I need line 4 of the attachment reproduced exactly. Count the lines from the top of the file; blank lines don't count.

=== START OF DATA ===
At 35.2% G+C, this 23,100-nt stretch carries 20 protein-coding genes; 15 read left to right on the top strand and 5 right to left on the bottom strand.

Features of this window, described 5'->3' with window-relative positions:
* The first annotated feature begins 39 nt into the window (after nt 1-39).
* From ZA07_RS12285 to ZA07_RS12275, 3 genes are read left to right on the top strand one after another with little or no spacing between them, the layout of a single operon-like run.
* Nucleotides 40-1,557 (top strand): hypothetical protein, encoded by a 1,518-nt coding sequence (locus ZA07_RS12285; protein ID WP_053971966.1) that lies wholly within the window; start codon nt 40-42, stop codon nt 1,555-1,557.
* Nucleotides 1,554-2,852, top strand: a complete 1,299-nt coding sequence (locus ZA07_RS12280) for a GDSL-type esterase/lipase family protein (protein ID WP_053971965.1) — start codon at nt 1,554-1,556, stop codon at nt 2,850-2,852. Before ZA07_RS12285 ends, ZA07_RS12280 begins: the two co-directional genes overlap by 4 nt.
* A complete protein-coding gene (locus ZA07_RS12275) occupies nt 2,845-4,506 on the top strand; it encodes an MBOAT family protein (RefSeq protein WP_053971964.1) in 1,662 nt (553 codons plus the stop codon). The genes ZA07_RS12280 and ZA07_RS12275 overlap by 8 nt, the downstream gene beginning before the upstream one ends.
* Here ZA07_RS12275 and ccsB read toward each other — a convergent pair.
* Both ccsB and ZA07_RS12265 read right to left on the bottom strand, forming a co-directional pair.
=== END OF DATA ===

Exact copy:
* From ZA07_RS12285 to ZA07_RS12275, 3 genes are read left to right on the top strand one after another with little or no spacing between them, the layout of a single operon-like run.